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Abstract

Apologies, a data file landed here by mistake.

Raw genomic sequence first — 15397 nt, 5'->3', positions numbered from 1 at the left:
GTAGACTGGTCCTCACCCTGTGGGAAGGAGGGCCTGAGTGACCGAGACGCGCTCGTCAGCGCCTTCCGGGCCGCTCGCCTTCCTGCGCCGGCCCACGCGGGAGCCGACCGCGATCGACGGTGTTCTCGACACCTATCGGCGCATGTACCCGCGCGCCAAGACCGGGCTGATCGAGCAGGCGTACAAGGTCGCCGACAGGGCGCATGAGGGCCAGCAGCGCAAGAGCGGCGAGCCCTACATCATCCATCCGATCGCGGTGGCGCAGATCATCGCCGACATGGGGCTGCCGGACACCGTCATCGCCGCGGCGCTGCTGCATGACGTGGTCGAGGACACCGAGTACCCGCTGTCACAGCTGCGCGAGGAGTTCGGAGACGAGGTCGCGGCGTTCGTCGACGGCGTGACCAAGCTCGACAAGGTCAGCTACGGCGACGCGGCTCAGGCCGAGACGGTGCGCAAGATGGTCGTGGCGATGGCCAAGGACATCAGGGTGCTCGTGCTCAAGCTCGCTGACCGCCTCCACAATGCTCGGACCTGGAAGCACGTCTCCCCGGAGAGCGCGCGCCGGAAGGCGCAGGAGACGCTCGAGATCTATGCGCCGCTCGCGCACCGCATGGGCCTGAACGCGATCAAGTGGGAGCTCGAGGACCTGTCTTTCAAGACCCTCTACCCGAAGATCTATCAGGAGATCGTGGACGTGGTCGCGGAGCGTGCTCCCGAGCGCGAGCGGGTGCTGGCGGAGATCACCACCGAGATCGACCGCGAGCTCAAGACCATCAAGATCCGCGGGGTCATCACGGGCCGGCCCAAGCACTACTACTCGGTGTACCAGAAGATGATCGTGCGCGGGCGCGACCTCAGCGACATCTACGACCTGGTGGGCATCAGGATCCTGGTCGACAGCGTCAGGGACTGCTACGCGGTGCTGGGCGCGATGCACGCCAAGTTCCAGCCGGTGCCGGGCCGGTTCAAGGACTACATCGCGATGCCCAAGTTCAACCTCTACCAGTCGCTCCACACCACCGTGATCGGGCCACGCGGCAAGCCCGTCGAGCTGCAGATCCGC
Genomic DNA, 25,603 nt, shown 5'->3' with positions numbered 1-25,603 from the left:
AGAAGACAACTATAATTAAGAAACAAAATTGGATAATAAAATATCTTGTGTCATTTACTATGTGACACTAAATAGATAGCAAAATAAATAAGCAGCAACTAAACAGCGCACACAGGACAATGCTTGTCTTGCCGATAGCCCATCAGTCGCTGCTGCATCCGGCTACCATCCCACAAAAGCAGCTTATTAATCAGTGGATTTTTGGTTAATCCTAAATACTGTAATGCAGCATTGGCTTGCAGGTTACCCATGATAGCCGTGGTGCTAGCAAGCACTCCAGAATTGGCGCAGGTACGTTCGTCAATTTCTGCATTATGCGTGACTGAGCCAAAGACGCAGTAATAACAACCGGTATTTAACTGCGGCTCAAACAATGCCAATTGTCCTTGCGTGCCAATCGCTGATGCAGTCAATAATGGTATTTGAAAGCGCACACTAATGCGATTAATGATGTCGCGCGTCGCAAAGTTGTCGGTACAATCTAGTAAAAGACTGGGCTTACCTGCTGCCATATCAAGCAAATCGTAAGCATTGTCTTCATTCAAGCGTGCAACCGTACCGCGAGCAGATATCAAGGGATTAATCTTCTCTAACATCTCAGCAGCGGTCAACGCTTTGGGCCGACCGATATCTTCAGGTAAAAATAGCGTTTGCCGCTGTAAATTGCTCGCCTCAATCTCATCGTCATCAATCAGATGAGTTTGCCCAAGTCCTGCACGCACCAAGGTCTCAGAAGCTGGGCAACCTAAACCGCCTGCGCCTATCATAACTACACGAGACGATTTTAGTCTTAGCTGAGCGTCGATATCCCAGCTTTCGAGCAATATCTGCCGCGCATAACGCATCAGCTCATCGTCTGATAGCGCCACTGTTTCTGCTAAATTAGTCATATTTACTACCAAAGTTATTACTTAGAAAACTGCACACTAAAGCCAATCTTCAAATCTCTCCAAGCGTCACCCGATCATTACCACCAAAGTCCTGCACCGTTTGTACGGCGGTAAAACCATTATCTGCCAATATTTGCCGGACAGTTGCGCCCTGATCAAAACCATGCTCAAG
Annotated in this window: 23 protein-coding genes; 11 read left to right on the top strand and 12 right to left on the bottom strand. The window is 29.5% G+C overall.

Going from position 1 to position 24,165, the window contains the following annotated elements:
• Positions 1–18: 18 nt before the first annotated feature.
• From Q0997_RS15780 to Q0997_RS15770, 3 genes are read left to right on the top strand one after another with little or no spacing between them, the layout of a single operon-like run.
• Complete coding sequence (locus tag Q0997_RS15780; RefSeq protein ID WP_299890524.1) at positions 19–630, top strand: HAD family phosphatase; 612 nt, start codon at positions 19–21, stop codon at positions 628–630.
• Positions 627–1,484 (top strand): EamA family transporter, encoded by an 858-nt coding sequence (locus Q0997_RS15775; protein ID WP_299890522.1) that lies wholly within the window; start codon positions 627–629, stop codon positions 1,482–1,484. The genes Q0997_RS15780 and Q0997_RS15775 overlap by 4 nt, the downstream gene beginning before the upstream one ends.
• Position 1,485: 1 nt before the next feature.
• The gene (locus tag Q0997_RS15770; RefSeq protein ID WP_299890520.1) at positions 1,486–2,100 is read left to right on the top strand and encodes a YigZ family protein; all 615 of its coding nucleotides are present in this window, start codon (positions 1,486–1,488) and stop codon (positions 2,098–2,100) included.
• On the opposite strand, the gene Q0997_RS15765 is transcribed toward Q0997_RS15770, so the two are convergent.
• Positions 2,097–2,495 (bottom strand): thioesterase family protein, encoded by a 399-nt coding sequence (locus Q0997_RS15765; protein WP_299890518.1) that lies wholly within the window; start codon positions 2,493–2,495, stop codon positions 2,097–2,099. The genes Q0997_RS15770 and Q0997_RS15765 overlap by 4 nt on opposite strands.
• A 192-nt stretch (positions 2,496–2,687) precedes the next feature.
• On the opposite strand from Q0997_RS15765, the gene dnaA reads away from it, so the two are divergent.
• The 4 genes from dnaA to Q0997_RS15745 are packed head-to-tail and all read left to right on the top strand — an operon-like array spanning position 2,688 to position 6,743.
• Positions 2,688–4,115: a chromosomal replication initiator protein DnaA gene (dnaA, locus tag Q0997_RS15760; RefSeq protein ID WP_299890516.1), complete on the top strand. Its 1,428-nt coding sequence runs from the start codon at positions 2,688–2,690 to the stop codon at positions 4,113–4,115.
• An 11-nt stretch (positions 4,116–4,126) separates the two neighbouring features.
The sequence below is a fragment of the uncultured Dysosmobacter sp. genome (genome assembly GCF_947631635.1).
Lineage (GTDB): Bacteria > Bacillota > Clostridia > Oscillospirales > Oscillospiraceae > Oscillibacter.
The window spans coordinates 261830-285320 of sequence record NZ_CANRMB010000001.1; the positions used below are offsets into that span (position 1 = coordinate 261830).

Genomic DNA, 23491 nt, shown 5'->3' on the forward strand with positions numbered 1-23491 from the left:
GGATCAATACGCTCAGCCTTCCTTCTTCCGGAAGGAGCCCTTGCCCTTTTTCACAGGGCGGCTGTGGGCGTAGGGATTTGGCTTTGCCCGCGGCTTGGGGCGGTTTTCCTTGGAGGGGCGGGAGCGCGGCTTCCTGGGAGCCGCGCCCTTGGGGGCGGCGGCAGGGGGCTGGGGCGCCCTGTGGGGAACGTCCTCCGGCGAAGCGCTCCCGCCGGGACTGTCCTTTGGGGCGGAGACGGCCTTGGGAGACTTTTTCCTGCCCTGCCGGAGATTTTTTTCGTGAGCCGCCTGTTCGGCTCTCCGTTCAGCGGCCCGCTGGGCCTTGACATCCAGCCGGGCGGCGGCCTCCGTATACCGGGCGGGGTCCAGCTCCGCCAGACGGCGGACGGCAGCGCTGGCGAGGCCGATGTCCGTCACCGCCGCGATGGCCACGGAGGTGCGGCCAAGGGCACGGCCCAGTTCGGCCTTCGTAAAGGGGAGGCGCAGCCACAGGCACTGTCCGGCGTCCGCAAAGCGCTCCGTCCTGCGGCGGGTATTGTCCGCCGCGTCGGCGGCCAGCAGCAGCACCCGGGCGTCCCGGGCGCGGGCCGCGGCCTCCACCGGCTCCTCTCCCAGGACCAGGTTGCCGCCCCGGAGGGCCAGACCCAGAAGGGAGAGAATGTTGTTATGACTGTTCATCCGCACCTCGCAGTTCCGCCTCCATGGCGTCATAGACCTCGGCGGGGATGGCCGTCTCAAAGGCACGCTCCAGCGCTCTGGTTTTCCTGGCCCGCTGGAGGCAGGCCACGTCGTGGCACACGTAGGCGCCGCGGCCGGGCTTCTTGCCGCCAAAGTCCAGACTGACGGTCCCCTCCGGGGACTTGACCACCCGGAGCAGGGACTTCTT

Optimal safety for donors is a necessary condition for living related liver transplantation to expand. Although the risks for complications directly related to surgical intervention have been carefully evaluated, the extent and nature of other complications, such as pulmonary embolism, associated with living donation have not been clearly anticipated. We report a case of severe pulmonary embolism followed by ulcer-related upper digestive tract bleeding in an adult donor after right hepatectomy. In this donor, we found an unexpected predisposing coagulation disorder (increased von Willebrand factor activity) postoperatively. This finding led us to include systematic screening for coagulation disorders during evaluation of donors, a policy which led us thereafter to reject definitely or temporarily some candidates for donation. Although the cost-effectiveness of such investigations is not definitely established, we strongly recommend a specific approach to improve donor safety. In addition, we emphasize that the major complications observed in living donors should be systematically reported in an international database.